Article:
Over the last year, One Piece has been burning up the book charts in Japan. Every succeeding volume has not only out sold the previous, they have been breaking sales records, and hitting print runs in millions for the first edition. This is pretty amazing for any book series, but it’s even more amazing since One Piece is a manga written for teenage boys. This means more than just the kids are buying these books. A recent discussion of shonen manga brought up influences, and of course, Dragon Ball was mentioned. First published in 1984, most of the creators working today would have read it, if not been influenced by it. Eiichiro Oda and Masashi Kishimoto have stated that their popular titles, One Piece and Naruto were inspired by Dragon Ball’s protagonist, Son Goku, as well as series structure. So why is One Piece selling so much more than Naruto now?
I think the key to One Piece‘s success can be found in the way Eiichiro Oda utilized his inspiration from Dragon Ball to create a series that similar in feel, but still very much stands on its own. First, look at the protagonists in both titles. Son Goku of Dragon Ball is portrayed as a nice guy, not too bright, but knows right from wrong and isn’t afraid to fight for it. He has a small group of close friends that he will fight to protect, and has a way of making friends of enemies. One Piece‘s Luffy has many of these same traits. He’s the same kind of happy, go lucky guy, and you certainly wouldn’t call him smart. He spends half of the “Water Seven” arc with Usopp in an obvious disguise, and never realizes it is him. He has a definite sense of right and wrong, and would gladly die fighting to save those he considers his friend.
But Luffy is no clone of Goku. Goku has a kind of cluelessness that borders on innocence. It’s a trait that makes him cute. Luffy is just dense. Nothing he does is cute. He’s much more about the comedy, especially the frustration he caused his shipmates. Goku was all about the fight. It was about the only thing he could do really well. When he got serious, it was always about the fight. He didn’t have a lot of emotional range. Goku was either confused or angry. Luffy has a much wider emotional range. He cries when he’s happy and/or sad. He fights with his own crew, though more often than not they support him in the end. It’s a range better suited for the longer adventure story that One Piece is, compared to the more comedy-centric story Dragon Ball was.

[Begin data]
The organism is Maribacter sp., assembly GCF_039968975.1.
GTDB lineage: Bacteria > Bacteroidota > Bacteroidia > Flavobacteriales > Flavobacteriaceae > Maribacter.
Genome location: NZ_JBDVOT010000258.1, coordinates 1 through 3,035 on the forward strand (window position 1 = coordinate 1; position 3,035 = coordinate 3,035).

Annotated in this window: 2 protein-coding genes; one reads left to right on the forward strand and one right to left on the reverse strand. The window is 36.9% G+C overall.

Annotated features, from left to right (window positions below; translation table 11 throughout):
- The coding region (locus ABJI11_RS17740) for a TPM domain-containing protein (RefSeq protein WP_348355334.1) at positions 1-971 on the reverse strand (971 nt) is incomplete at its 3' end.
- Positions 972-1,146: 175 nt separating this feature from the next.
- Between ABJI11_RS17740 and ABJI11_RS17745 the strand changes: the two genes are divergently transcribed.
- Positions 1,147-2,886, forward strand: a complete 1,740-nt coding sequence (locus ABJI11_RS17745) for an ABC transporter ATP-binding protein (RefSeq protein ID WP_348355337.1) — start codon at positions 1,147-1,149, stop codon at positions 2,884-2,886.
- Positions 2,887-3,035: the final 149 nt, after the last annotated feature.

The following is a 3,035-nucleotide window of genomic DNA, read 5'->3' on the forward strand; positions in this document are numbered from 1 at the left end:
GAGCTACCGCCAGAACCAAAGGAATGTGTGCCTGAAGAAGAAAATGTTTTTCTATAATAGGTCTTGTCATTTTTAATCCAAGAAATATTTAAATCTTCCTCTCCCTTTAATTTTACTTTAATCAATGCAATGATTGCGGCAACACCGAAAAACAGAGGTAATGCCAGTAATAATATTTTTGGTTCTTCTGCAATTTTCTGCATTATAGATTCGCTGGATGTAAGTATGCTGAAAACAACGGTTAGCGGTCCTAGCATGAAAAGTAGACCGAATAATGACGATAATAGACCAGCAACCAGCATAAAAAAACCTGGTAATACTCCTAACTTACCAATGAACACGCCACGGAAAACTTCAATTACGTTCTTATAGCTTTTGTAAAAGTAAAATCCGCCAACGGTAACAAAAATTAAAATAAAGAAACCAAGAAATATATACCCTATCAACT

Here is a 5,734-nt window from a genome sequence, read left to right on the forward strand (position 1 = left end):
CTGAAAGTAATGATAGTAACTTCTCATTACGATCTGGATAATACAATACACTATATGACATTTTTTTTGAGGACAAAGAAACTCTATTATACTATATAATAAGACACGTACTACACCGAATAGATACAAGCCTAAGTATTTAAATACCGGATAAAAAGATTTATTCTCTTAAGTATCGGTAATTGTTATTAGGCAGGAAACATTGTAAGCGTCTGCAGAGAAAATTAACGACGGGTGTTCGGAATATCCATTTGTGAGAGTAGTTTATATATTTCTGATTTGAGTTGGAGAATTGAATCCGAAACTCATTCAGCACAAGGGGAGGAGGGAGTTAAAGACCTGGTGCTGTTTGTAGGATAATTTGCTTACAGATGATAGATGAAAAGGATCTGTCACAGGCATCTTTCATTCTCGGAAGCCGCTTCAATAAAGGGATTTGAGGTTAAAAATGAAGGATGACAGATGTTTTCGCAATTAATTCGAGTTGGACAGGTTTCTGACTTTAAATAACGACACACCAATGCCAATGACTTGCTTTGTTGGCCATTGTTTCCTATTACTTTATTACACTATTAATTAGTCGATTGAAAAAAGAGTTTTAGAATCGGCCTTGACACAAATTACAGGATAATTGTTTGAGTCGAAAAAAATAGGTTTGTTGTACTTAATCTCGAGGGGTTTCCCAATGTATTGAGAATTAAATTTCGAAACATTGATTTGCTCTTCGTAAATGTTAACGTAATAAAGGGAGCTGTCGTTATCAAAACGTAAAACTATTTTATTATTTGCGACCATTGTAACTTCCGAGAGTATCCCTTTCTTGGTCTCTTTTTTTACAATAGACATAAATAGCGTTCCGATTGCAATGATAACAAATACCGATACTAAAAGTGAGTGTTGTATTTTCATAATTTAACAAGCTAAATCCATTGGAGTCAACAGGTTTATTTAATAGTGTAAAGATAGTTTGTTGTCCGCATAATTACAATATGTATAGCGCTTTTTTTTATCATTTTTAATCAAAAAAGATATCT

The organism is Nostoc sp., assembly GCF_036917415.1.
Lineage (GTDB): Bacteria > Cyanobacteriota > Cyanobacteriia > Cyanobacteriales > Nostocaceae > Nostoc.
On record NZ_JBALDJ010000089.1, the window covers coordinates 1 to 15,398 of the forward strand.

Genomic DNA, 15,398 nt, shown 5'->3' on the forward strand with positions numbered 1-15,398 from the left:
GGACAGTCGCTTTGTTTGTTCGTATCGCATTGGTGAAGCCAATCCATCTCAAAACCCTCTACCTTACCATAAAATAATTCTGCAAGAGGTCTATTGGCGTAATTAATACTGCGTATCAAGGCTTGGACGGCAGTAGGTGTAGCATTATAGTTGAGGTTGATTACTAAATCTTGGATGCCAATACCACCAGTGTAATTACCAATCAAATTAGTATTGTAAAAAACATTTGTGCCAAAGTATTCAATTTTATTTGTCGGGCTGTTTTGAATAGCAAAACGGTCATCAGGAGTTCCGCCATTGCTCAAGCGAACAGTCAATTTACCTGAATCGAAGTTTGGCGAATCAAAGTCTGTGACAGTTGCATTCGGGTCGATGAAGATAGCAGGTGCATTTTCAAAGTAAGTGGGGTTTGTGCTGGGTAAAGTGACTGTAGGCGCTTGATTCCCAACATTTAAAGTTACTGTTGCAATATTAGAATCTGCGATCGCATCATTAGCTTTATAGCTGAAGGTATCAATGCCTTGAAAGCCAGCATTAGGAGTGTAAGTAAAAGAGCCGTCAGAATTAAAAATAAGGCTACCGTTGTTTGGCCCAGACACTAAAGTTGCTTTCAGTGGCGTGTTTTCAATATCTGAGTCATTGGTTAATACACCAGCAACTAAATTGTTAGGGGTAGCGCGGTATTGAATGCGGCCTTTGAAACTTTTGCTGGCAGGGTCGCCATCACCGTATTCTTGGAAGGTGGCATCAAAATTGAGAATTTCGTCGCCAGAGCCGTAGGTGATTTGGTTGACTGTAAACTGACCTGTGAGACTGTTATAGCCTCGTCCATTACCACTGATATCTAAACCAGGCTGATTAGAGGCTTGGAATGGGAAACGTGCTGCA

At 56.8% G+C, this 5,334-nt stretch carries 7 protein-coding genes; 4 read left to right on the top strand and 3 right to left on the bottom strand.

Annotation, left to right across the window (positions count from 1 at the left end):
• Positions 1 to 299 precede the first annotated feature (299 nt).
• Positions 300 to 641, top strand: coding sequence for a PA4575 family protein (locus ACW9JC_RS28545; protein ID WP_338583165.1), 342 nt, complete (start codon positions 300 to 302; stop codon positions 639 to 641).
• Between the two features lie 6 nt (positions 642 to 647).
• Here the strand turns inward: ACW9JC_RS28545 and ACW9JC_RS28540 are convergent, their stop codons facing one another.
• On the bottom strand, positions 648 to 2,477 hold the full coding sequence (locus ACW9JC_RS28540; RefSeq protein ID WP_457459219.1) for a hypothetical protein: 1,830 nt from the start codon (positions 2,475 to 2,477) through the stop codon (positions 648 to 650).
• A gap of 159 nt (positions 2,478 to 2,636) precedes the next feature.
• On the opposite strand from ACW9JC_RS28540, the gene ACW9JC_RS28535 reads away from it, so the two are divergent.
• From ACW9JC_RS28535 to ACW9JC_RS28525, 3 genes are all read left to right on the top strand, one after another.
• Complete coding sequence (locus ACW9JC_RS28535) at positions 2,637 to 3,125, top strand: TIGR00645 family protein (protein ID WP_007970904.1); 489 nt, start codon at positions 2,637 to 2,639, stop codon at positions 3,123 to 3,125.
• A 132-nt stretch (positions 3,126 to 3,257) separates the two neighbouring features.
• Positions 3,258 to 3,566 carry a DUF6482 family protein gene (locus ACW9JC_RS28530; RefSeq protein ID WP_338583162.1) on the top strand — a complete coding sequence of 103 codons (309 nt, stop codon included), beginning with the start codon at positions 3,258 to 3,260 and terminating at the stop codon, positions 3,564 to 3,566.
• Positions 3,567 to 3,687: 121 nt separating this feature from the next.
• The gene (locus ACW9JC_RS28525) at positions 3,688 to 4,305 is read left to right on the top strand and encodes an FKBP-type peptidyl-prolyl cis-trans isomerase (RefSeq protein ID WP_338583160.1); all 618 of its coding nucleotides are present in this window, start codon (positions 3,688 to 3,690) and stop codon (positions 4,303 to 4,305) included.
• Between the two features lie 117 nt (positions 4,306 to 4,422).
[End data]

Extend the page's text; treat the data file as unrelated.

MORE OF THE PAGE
The most important trait that both Goku and Luffy share, and that you don’t see in some of the other shonen protagonists such as Naruto or Ichigo of Bleach is that they never sink into self-doubt. No matter how tough things get, or how big the enemy is, both Goku and Luffy would face that enemy head-on and keep fighting until they won. And even if they would lose, it would only be temporary, as they work and train to become stronger and get past that defeat. If you look at Naruto and Ichigo, they get weighed down by their self-doubt, becoming very emo. Now, this might make them more popular among female fans, who seem to like a character the more emo they are, but it ends up hurting the story. This might be fine in shojo stories, where the conflicts tend to be more internal than external. But in an action story, it slows things down, as parts or even whole chapters get become about the protagonist’s internal conflict. They end up going in circles, much like their fights and never really moving forward. They might get stronger as per the Shonen fighting formula, but their characters get stuck in a rut emotionally, and that gets real tiring real fast.
What I really love about both Goku and Luffy is that they never lose sight of what’s important. They know who they are and are confident in the decisions they make, for good or for ill. They don’t try to hide their feelings from their friends, and they don’t try to do everything by themselves. They may be the first in a fight because of their diving into things head first, but there is never any doubt that their friends will come to support them. They are always moving forward, taking on the next big bad, and not constantly looking over their shoulder and worrying about the past.
In the end, while One Piece does owe a lot to Dragon Ball, it’s Oda’s strong story and characters that really carry the title. Seven years after the story was supposed to end (Oda envisioned it as a 5 year story), One Piece is not only going on strong, it just keeps getting stronger. He can do emotional and poignant scenes with the characters without having them dwell on their dark and difficult pasts. A meeting with Luffy means finding a path for going forward, and with so many dark and stagnant stories out there, it’s refreshing to have one that keeps things positive. That’s what Goku always did, and that’s what Luffy does now.